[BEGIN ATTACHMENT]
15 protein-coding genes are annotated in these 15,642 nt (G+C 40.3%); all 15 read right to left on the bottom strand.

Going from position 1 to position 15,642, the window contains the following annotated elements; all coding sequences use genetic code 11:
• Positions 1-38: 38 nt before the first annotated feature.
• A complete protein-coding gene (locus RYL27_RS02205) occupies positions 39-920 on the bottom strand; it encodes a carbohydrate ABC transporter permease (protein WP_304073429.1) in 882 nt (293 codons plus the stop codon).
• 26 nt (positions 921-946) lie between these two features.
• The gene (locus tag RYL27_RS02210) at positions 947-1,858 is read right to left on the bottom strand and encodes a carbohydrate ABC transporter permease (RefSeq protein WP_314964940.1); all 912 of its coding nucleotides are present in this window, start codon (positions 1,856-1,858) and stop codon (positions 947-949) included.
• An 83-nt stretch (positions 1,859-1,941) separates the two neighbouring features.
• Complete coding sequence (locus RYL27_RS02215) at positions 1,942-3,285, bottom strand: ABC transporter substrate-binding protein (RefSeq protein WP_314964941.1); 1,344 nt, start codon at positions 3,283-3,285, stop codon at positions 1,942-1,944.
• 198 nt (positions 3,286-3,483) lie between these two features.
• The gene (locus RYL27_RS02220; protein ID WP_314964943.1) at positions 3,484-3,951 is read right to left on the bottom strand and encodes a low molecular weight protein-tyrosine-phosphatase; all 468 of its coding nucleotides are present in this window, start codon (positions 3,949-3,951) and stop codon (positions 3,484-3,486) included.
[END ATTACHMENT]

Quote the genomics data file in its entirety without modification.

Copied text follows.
15 protein-coding genes are annotated in these 15,642 nt (G+C 40.3%); all 15 read right to left on the bottom strand.

Going from position 1 to position 15,642, the window contains the following annotated elements; all coding sequences use genetic code 11:
• Positions 1-38: 38 nt before the first annotated feature.
• A complete protein-coding gene (locus RYL27_RS02205) occupies positions 39-920 on the bottom strand; it encodes a carbohydrate ABC transporter permease (protein WP_304073429.1) in 882 nt (293 codons plus the stop codon).
• 26 nt (positions 921-946) lie between these two features.
• The gene (locus tag RYL27_RS02210) at positions 947-1,858 is read right to left on the bottom strand and encodes a carbohydrate ABC transporter permease (RefSeq protein WP_314964940.1); all 912 of its coding nucleotides are present in this window, start codon (positions 1,856-1,858) and stop codon (positions 947-949) included.
• An 83-nt stretch (positions 1,859-1,941) separates the two neighbouring features.
• Complete coding sequence (locus RYL27_RS02215) at positions 1,942-3,285, bottom strand: ABC transporter substrate-binding protein (RefSeq protein WP_314964941.1); 1,344 nt, start codon at positions 3,283-3,285, stop codon at positions 1,942-1,944.
• 198 nt (positions 3,286-3,483) lie between these two features.
• The gene (locus RYL27_RS02220; protein ID WP_314964943.1) at positions 3,484-3,951 is read right to left on the bottom strand and encodes a low molecular weight protein-tyrosine-phosphatase; all 468 of its coding nucleotides are present in this window, start codon (positions 3,949-3,951) and stop codon (positions 3,484-3,486) included.